A Daily Livestock Report reader recently suggested that things must have changed a lot since last summer since hog numbers have not shrunk in the manner that some had warned. While it is understandable why this lack of response might suggest that things must be better, they are not, at least not yet, say Steve Meyer and Len Steiner, authors of the Daily Livestock Report....More
Global pork prices started 2013 at historically strong levels, but Rabobank anticipates some weakness in prices in late Q1 and into Q2 due to pressures on production and limited growth in global consumption levels. 2013 pork prices will be impacted by swing factors including how much European production will decline due to sow pen regulations, China’s appetite for imports and whether U.S. production will continue to expand...More
Last week a Missouri ethanol refinery, operated by POET, announced it was suspending production because of the inability to find enough corn. Others may have taken the same action, but the reason may not have been as pronounced.
There is no surprise about spot shortages of corn following the drought of 2012, and more will be identified as the marketing year progresses. In fact, the low yields of central Illinois prevented sufficient supplies to larger ethanol plants, which have purchased trainloads of corn from higher-yield areas in Minnesota and the Dakotas....More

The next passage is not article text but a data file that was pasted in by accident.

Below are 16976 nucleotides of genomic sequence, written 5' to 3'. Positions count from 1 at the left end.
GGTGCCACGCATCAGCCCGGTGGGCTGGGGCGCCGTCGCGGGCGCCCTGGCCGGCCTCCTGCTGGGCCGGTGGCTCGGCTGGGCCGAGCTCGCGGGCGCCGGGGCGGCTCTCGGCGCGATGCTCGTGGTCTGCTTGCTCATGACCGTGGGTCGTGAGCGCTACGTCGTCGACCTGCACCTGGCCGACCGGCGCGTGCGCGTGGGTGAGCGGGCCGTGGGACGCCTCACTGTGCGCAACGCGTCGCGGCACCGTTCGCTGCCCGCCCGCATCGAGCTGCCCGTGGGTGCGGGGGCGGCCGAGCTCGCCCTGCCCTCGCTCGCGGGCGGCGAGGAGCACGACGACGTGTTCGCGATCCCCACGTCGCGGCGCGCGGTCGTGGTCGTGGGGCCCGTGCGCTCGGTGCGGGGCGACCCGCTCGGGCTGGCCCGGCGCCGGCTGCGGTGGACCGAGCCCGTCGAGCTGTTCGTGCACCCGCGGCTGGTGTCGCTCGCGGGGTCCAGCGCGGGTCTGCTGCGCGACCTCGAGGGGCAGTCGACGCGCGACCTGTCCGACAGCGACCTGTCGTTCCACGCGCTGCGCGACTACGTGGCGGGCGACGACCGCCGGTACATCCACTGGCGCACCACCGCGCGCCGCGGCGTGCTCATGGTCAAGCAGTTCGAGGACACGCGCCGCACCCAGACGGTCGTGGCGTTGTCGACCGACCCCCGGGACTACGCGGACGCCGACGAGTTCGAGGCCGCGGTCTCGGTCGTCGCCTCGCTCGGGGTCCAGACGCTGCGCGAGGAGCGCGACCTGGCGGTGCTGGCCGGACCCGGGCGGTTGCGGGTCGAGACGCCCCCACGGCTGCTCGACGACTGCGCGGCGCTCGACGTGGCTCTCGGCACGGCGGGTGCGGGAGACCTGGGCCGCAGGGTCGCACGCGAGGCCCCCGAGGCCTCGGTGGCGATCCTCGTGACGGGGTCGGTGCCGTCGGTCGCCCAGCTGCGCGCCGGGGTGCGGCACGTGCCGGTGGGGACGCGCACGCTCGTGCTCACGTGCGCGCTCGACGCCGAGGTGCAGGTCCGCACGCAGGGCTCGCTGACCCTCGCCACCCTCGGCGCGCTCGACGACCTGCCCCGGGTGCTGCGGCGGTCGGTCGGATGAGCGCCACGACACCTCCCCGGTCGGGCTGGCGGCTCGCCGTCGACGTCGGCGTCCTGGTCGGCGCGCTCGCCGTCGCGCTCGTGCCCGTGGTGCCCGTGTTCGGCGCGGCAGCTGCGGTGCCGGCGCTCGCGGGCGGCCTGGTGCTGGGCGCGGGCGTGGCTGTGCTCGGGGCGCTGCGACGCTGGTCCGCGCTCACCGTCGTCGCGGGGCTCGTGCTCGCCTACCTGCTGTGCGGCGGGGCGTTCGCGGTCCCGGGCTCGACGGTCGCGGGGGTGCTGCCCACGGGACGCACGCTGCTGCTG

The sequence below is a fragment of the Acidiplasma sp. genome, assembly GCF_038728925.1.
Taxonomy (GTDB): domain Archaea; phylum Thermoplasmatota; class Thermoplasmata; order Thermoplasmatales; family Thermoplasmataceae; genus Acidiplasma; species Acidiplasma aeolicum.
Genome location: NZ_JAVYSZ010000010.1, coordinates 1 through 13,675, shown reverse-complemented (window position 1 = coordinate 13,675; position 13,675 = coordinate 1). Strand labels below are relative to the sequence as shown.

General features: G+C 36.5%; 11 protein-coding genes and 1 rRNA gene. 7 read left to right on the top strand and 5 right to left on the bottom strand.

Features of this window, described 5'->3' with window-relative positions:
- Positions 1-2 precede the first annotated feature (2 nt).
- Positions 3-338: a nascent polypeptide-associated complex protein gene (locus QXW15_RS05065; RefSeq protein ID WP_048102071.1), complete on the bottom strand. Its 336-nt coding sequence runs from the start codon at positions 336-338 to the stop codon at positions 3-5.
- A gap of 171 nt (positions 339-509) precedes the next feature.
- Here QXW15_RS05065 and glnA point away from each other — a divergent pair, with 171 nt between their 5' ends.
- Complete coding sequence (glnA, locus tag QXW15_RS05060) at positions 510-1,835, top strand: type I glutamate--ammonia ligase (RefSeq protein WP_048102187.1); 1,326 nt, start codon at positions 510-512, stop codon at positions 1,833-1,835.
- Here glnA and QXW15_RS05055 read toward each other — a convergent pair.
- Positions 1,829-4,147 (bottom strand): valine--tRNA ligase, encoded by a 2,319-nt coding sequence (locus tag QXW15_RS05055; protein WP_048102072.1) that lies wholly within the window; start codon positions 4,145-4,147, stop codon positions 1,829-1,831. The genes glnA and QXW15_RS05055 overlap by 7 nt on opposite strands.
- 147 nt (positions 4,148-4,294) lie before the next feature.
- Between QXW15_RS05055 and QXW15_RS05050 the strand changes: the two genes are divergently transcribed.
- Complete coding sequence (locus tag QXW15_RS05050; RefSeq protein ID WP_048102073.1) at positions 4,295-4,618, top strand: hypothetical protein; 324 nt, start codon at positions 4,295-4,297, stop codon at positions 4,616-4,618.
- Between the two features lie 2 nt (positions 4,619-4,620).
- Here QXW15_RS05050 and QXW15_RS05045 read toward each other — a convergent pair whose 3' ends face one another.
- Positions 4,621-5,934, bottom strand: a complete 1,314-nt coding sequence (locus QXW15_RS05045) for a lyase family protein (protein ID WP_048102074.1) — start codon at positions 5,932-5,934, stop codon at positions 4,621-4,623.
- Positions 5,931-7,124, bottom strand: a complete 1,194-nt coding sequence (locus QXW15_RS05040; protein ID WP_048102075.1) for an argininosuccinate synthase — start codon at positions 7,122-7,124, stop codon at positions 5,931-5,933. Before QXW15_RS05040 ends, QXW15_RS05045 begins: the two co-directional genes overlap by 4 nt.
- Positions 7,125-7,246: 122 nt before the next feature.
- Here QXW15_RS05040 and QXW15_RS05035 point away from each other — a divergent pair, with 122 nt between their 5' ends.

U.S. corn production, slashed dramatically by drought in 2012, could rebound to a record-large crop this year if yields improve moderately, said an agricultural economist from Texas A&M University on Monday in a report filed by Reuters.
Economist David Anderson also said pork production could top beef in 2014, pushing beef into third place in U.S. meat production. Poultry and pork production are on the rise while beef is held back by high feed costs and drought-damaged grassland....More
A research study conducted at New Fashion Pork in Jackson, MN, tested a new concept of fine-grinding either the corn portion or the whole diet when the diet contained higher levels of by-products in addition to corn to improve the energy value....More